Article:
With a seemingly endless parade of insurers offering a never-ending selection of annuities, shopping for income annuities can be a daunting process. Many baby boomers planning for retirement become overwhelmed and succumb to pressure to buy an annuity that pays less than a competitive amount. Potentially leaving money on the table leaves retirees with feelings of apprehension, which is the exact opposite of why most people buy annuities––for the peace-of-mind they can offer.
There is no reason a retiree should ever find themselves in this position. By asking three straightforward questions, annuity purchasers may assure themselves that they are getting the best deal possible.
Anyone can promise anything. The contract that makes up an annuitant’s policy is only as good as the ability of the insurer to live up to its obligations. If a company isn’t in business to make timely payments, the annuities it sells become useless, as well as worthless.
Each state has guaranty associations that back up annuities to mandated levels. This is a feature that is given for any annuity sold in the United States. Annuities that are not backed by a state guaranty association should be avoided, of course. However, that an annuity is backed by a state guaranty association really isn’t a feature that distinguishes one annuity from another: they should all be backed.
People who buy income annuities are looking to guarantee a stream of income for the rest of their lives: one that they can depend on. When choosing annuities, many shoppers consult Comdex ratings of insurers which range between 0 and 100. Some professionals choose to only recommend products of companies with Comdex rankings of 85 or higher.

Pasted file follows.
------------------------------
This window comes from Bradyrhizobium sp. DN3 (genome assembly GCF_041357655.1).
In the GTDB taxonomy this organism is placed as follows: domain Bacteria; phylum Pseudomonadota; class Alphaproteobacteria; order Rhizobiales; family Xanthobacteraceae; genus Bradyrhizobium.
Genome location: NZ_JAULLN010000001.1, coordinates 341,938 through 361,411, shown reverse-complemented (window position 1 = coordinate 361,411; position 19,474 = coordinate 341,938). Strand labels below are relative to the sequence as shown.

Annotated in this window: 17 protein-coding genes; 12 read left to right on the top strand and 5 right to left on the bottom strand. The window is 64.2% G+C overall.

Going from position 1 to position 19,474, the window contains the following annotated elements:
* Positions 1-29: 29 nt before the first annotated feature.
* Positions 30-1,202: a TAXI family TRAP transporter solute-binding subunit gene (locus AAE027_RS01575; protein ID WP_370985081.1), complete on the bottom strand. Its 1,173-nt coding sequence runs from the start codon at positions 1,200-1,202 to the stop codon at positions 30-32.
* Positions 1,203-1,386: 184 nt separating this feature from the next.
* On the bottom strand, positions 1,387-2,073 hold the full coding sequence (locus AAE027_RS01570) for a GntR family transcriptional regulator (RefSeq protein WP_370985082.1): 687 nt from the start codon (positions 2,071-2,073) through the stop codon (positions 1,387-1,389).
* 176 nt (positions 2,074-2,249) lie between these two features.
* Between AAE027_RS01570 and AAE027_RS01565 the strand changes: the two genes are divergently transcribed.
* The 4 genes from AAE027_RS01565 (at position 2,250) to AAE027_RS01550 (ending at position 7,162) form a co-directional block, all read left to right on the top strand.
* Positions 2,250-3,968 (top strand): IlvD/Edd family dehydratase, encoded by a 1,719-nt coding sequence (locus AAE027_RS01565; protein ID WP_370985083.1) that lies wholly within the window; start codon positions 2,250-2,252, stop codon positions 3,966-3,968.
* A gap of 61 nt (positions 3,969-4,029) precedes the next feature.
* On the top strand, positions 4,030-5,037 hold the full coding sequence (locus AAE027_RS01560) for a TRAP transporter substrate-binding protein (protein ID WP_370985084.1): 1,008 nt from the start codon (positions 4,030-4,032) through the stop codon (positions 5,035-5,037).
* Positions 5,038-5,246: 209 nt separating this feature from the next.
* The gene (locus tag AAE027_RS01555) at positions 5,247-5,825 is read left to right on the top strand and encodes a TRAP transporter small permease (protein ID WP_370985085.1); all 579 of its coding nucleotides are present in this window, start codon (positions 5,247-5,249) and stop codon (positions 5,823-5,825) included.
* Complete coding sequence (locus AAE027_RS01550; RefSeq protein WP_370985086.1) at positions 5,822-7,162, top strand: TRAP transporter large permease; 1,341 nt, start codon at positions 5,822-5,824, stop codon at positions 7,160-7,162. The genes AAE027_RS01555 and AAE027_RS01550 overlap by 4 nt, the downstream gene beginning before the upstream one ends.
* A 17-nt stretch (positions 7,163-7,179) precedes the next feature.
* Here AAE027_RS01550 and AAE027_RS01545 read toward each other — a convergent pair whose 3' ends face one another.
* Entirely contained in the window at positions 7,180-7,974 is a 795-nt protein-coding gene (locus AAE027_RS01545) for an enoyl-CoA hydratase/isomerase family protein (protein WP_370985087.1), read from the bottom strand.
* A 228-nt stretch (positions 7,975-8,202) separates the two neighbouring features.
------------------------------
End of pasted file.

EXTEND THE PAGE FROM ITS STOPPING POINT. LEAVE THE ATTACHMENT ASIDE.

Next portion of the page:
A Comdex ranking is a composite of ratings issued by well-known agencies: Standard & Poor’s, Fitch, A.M. Best and Moody’s Investors Services. Insurers must be rated by a minimum of two ratings agencies to receive a Comdex score.
Many income annuities offer monthly payments that are linked to stock market indices. These are great, in that if things go really well, annuitants could receive significantly more than what they had planned for––annuity owners may also participate in stock market profits. However, what really matters to retirees looking to secure a lifetime of income is what level of income is guaranteed.
To ensure that you are receiving the most income possible for each dollar contributed, it is necessary to examine case scenarios for each annuity considered. Be sure to ask a trusted and independent retirement income specialist to examine how much an annuity pays in income for the worst-case and best-case scenarios, for example, if stock markets fall and interest rates remain low or if stock markets and interest rates rise.
By choosing an annuity with the greatest nominal benefit from a selection of annuities offered by well rated insurance companies, retirees are part way to identifying the annuity that offers the best value.
The goal for all retirees considering annuities is to pay the least amount for the greatest net dollar benefit possible. Once a group of annuities that meets income needs has been identified, the amount paid for each must be compared.
Annuities that offer that most payout per dollar contributed are the most desirable. This fact can be lost on annuity buyers who get caught up in dazzling sales presentations for annuities offering high theoretical returns, but inferior guaranteed returns.
Consumers may arrive at a net figure representing the dollar benefit per dollar in premium paid for several different scenarios. Variables in these scenarios are life expectancy, stock market returns, interest rates, and need to withdrawal capital.
While some annuities allow annuitants to make periodic withdrawals without penalty, typically, surrender charges for annuities are significant. Therefore, annuities are not suitable to purchase with funds that may need to be accessed. Consumers buying annuities to secure a lifetime of income and peace-of-mind should focus on obtaining the highest guaranteed amount of income possible per dollar contributed in premiums. Factors such as the ability to withdrawal funds without penalty should be given less weight when considering an annuity purchase.
When purchasing annuities, what matters most is securing the highest possible guaranteed payout per dollar in premium paid. By focusing on worst-case scenarios, annuitants can plan for a comfortable retirement, with potential upside if stock markets rise, which helps ensure better peace of mind. Trust common sense, do the homework, compare policies and don’t fall for any sales gimmicks designed to drive commissions. Focus on the bottom line and the rest will fall into place.